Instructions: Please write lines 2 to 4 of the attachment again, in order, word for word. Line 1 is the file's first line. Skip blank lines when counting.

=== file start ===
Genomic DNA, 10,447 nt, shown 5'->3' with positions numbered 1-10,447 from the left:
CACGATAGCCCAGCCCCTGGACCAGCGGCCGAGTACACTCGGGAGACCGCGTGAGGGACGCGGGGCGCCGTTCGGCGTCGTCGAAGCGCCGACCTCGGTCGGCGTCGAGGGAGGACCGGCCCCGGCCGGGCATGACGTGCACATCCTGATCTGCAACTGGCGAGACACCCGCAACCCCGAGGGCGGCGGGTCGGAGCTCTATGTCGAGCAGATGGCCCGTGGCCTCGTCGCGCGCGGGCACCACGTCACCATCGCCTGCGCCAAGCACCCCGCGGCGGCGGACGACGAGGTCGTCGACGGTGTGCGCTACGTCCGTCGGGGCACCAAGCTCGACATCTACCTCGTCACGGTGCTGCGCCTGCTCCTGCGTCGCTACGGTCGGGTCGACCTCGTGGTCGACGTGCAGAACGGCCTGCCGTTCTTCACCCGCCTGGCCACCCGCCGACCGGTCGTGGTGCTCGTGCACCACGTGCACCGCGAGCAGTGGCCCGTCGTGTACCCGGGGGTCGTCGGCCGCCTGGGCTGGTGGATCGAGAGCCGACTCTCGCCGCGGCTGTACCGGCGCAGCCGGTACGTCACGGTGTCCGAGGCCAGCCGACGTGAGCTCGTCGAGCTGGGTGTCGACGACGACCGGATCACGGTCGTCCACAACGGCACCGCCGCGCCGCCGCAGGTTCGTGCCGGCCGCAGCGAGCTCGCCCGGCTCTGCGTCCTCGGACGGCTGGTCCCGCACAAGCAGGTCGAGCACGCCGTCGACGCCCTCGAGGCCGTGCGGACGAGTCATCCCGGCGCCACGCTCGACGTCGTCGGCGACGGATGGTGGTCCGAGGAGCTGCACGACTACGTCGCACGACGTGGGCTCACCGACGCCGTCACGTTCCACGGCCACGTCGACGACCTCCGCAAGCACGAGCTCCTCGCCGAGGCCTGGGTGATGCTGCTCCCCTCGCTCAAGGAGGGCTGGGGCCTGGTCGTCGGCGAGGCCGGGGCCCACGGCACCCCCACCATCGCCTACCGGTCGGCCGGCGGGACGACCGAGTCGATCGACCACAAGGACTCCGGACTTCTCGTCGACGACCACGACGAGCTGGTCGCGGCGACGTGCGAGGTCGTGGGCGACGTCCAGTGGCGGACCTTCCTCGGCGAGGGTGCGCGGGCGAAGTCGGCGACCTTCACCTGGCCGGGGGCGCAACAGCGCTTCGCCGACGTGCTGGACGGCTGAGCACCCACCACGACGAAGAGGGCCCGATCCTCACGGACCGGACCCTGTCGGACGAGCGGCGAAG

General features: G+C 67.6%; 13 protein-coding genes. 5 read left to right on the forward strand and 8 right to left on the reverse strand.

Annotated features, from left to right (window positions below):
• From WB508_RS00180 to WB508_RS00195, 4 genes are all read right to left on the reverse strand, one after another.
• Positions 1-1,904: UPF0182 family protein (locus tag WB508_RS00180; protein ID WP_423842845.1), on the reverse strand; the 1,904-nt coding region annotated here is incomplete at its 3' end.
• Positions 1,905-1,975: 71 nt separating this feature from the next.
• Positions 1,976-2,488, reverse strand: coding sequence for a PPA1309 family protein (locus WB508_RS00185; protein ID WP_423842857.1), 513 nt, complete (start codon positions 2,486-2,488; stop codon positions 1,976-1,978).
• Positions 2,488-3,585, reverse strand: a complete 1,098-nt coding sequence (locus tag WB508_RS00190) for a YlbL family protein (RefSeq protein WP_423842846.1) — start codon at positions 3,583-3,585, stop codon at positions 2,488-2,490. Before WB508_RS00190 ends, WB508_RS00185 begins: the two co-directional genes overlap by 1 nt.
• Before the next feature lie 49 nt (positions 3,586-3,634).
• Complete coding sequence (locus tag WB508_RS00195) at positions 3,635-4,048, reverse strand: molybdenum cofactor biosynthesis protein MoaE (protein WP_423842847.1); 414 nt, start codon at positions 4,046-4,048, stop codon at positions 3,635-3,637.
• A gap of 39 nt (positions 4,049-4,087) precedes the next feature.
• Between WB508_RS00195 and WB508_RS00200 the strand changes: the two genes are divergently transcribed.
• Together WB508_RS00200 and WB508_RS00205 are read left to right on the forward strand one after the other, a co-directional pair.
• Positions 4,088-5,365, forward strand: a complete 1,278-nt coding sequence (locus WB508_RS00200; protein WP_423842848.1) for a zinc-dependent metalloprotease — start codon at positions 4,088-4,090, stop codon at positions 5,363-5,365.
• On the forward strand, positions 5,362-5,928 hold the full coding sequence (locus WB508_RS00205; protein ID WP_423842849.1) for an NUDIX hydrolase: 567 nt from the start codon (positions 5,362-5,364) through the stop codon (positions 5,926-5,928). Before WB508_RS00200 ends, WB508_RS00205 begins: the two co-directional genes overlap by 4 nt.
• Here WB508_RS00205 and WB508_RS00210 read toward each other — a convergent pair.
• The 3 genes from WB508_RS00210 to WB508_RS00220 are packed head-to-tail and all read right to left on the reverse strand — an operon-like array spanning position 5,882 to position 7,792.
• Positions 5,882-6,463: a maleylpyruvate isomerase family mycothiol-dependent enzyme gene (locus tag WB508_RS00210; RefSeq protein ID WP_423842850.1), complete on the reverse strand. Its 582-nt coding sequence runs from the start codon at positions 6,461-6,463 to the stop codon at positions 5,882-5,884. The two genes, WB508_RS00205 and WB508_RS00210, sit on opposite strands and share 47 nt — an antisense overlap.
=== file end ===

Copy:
CACGATAGCCCAGCCCCTGGACCAGCGGCCGAGTACACTCGGGAGACCGCGTGAGGGACGCGGGGCGCCGTTCGGCGTCGTCGAAGCGCCGACCTCGGTCGGCGTCGAGGGAGGACCGGCCCCGGCCGGGCATGACGTGCACATCCTGATCTGCAACTGGCGAGACACCCGCAACCCCGAGGGCGGCGGGTCGGAGCTCTATGTCGAGCAGATGGCCCGTGGCCTCGTCGCGCGCGGGCACCACGTCACCATCGCCTGCGCCAAGCACCCCGCGGCGGCGGACGACGAGGTCGTCGACGGTGTGCGCTACGTCCGTCGGGGCACCAAGCTCGACATCTACCTCGTCACGGTGCTGCGCCTGCTCCTGCGTCGCTACGGTCGGGTCGACCTCGTGGTCGACGTGCAGAACGGCCTGCCGTTCTTCACCCGCCTGGCCACCCGCCGACCGGTCGTGGTGCTCGTGCACCACGTGCACCGCGAGCAGTGGCCCGTCGTGTACCCGGGGGTCGTCGGCCGCCTGGGCTGGTGGATCGAGAGCCGACTCTCGCCGCGGCTGTACCGGCGCAGCCGGTACGTCACGGTGTCCGAGGCCAGCCGACGTGAGCTCGTCGAGCTGGGTGTCGACGACGACCGGATCACGGTCGTCCACAACGGCACCGCCGCGCCGCCGCAGGTTCGTGCCGGCCGCAGCGAGCTCGCCCGGCTCTGCGTCCTCGGACGGCTGGTCCCGCACAAGCAGGTCGAGCACGCCGTCGACGCCCTCGAGGCCGTGCGGACGAGTCATCCCGGCGCCACGCTCGACGTCGTCGGCGACGGATGGTGGTCCGAGGAGCTGCACGACTACGTCGCACGACGTGGGCTCACCGACGCCGTCACGTTCCACGGCCACGTCGACGACCTCCGCAAGCACGAGCTCCTCGCCGAGGCCTGGGTGATGCTGCTCCCCTCGCTCAAGGAGGGCTGGGGCCTGGTCGTCGGCGAGGCCGGGGCCCACGGCACCCCCACCATCGCCTACCGGTCGGCCGGCGGGACGACCGAGTCGATCGACCACAAGGACTCCGGACTTCTCGTCGACGACCACGACGAGCTGGTCGCGGCGACGTGCGAGGTCGTGGGCGACGTCCAGTGGCGGACCTTCCTCGGCGAGGGTGCGCGGGCGAAGTCGGCGACCTTCACCTGGCCGGGGGCGCAACAGCGCTTCGCCGACGTGCTGGACGGCTGAGCACCCACCACGACGAAGAGGGCCCGATCCTCACGGACCGGACCCTGTCGGACGAGCGGCGAAG

General features: G+C 67.6%; 13 protein-coding genes. 5 read left to right on the forward strand and 8 right to left on the reverse strand.

Annotated features, from left to right (window positions below):